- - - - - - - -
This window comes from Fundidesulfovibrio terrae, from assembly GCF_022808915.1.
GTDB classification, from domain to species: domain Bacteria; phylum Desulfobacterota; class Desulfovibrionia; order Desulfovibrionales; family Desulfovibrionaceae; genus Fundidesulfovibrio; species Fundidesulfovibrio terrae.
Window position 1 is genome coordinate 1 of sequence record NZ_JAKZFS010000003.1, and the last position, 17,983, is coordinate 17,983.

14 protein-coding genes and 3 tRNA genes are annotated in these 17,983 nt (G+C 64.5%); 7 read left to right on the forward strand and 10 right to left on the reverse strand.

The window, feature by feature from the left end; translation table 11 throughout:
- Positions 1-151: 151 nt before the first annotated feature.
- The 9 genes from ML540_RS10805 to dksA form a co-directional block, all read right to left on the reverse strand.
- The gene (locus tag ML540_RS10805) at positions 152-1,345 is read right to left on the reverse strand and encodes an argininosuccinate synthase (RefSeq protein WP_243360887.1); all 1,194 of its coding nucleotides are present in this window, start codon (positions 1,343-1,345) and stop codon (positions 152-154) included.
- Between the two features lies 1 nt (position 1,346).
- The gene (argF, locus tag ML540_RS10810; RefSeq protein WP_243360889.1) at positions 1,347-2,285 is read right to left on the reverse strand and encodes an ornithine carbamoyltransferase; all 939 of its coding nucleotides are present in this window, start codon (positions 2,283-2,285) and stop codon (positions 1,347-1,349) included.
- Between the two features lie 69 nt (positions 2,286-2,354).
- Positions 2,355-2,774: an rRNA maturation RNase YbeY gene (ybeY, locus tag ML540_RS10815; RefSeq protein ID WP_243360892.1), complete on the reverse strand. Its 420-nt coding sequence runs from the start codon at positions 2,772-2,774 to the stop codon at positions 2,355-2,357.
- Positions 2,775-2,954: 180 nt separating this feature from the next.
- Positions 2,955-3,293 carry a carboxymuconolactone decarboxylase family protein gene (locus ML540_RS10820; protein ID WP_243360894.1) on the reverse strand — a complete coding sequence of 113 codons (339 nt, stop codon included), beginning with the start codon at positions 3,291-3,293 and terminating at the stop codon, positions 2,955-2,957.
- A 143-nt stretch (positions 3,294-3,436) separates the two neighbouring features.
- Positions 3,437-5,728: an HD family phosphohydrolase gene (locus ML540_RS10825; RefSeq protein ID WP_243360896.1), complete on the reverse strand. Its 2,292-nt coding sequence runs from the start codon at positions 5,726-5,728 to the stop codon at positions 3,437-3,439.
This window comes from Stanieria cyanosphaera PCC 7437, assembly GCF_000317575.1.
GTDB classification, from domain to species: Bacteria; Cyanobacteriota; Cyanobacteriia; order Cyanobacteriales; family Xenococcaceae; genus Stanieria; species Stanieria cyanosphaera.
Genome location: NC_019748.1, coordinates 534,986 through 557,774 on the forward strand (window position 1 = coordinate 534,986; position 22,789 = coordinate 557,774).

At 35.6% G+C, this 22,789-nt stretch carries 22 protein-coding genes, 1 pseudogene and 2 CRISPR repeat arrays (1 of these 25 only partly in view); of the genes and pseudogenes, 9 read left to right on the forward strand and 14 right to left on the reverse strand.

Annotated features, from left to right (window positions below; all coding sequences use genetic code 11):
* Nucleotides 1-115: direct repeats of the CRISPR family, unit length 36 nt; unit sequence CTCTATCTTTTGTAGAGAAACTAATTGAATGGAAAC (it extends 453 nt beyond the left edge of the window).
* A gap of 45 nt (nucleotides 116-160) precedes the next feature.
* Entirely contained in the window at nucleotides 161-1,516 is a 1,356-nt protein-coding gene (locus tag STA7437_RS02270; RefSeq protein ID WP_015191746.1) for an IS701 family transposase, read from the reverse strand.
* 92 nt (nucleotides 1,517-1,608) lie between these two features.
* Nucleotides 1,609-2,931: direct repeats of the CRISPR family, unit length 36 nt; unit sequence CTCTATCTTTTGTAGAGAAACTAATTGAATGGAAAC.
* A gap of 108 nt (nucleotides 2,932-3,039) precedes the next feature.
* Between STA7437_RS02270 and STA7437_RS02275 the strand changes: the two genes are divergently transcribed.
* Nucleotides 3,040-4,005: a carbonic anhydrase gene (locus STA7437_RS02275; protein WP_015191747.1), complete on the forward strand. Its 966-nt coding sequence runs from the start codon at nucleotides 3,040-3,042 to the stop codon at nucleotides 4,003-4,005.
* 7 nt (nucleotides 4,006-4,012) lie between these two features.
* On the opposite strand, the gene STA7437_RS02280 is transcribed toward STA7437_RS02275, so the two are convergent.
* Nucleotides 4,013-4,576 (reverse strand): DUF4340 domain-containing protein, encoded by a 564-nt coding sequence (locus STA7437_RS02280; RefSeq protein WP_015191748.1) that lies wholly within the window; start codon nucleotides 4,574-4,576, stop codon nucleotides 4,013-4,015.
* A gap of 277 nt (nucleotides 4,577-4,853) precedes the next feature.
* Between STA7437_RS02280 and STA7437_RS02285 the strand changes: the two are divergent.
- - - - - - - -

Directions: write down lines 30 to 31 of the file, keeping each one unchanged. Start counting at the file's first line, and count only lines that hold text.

* 7 nt (nucleotides 4,006-4,012) lie between these two features.
* On the opposite strand, the gene STA7437_RS02280 is transcribed toward STA7437_RS02275, so the two are convergent.